Launcher is an NYC-based 3D printed rocket manufacturer – and that’s already quite enough to make it an awesome company. However, that’s not nearly all: the firm, which just closed a $1.5 funding round to continue operations, also just produced the largest single 3D printed part, with support from the specialists at EOS Group’s AMCM: an 86 cm tall copper alloy 3D printed rocket engine combustion chamber for its E-2 rocket engine.
The young company has thus scheduled the first full-scale test of its E-2 rocket engine for mid-2020 after securing a $1.5 million award from the U.S. Air Force and taking delivery of the world’s largest 3D printed combustion chamber (note: this photo was captured prior to the award 2X upgrade to $1.5M).
3D printed by AMCM (An EOS Group Company) using a copper alloy on AMCM’s M4K machine, it is the world’s largest liquid rocket engine combustion chamber 3D printed in a single part. The combustion chamber is 34 inches (86 cm) tall with an exit nozzle diameter of 16 inches (41 cm). AMCM supported the project through its customized AM solutions. Its engineers modify and enhance current EOS systems to meet customer-specific requirements: from new laser solutions to heating concepts and beyond.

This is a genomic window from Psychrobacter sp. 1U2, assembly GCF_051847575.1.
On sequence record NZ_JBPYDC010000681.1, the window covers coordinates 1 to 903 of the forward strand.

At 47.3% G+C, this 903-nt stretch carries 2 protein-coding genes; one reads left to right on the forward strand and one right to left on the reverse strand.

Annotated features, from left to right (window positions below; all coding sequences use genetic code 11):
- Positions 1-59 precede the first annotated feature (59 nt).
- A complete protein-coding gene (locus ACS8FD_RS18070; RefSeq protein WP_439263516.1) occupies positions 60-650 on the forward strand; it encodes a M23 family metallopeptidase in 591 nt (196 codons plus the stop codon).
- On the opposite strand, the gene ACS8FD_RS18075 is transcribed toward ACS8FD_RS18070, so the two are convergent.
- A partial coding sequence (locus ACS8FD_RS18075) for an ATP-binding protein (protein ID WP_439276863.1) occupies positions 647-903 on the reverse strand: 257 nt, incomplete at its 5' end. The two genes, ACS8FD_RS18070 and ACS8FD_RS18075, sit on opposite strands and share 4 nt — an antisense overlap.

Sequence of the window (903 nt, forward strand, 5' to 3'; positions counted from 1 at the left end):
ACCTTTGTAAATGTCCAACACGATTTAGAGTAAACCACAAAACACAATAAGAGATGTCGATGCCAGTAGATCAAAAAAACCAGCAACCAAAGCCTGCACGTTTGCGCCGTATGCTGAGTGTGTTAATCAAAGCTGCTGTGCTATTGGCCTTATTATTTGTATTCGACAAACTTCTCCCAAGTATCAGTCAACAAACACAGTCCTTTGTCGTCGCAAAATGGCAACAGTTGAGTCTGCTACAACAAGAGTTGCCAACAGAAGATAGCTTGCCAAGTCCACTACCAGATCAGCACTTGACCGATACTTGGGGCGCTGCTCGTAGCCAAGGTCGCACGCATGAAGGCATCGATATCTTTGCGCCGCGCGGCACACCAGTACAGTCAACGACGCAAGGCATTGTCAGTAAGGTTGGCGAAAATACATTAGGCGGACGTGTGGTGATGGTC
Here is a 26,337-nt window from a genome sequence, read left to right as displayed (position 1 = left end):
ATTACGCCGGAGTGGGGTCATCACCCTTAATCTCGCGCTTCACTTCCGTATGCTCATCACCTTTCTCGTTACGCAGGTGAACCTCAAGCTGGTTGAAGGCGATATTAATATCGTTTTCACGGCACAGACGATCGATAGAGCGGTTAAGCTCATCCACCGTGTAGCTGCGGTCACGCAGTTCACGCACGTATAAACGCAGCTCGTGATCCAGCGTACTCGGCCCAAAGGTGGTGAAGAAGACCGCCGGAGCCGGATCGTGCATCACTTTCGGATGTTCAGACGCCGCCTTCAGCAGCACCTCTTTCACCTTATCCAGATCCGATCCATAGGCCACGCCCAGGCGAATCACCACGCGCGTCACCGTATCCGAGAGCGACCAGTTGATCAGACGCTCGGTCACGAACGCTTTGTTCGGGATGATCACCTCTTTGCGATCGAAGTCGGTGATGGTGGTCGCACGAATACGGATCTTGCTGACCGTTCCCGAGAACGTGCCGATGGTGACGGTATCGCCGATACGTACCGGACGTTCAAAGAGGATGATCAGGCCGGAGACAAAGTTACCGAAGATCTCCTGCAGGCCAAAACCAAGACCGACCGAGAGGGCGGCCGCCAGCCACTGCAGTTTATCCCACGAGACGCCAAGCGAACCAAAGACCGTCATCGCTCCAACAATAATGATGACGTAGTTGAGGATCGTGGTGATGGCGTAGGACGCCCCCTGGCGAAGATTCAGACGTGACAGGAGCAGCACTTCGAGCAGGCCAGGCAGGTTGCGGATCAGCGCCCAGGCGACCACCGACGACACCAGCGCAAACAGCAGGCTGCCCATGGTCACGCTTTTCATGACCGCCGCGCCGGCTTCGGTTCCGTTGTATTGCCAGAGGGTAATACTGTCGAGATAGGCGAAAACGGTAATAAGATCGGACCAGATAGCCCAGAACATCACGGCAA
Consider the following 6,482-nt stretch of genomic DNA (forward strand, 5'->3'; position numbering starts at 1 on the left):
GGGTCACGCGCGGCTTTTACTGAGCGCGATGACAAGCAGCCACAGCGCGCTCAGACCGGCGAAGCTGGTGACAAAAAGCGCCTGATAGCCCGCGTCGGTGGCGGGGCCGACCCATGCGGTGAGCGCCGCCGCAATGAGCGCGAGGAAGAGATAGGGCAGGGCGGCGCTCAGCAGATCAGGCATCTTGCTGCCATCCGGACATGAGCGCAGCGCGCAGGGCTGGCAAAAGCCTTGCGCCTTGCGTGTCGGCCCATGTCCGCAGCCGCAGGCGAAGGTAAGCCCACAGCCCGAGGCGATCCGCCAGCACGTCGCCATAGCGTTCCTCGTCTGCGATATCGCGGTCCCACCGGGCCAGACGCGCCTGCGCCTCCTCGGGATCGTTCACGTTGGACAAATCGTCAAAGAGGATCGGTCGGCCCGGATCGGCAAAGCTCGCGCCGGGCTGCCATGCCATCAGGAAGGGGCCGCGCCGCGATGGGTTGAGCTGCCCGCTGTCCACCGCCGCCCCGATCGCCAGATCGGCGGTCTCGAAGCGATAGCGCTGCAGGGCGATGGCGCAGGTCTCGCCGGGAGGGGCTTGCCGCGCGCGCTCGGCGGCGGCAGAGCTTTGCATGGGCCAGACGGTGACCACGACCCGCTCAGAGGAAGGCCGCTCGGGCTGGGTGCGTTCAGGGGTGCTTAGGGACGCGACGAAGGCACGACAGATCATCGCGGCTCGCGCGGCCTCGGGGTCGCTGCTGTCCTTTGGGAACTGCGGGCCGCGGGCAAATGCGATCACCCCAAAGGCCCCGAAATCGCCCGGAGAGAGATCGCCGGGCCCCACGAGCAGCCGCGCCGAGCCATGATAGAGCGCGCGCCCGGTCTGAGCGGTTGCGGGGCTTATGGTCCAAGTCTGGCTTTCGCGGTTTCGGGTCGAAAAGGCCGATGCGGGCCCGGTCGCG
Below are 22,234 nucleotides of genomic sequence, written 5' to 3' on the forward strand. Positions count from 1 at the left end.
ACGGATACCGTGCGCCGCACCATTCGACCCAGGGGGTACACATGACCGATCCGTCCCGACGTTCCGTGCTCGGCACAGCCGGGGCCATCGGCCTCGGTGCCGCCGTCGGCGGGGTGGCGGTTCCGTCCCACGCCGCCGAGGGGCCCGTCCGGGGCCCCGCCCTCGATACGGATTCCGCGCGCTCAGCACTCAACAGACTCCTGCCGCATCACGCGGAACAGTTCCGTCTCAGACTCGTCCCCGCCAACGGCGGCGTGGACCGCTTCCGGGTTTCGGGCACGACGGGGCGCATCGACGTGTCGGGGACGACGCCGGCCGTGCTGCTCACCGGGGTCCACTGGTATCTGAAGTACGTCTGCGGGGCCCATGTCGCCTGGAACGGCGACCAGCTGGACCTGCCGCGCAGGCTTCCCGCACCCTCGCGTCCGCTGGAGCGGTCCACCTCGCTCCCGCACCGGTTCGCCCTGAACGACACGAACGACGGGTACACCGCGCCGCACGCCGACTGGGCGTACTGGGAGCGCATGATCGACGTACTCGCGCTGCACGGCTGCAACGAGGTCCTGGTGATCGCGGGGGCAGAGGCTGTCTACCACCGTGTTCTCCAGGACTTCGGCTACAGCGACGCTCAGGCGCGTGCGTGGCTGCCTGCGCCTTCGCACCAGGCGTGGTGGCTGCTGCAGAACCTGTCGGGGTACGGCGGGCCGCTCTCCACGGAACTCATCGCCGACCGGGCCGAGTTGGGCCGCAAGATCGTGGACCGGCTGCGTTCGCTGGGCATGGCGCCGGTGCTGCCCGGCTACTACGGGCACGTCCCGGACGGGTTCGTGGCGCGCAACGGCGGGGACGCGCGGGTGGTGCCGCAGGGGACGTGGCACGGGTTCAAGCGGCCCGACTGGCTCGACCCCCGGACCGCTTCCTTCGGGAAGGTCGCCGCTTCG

The combustion chamber and injector are critical parts of Launcher’s E-2 engine, the highest performance engine for small satellite launch vehicles, currently in development. The first full-scale test fire is scheduled for Q2 2020.
Launcher has already achieved its target combustion performance of 98%+ C* using sub-scale versions of the E-2 engine 3D printed with the same machine and materials. The company was recently awarded funding to accelerate the Launcher E-2 development and testing program. For all you non-believers, The 3D printed combustions chamber will be on display at the upcoming Formnext conference and exhibit.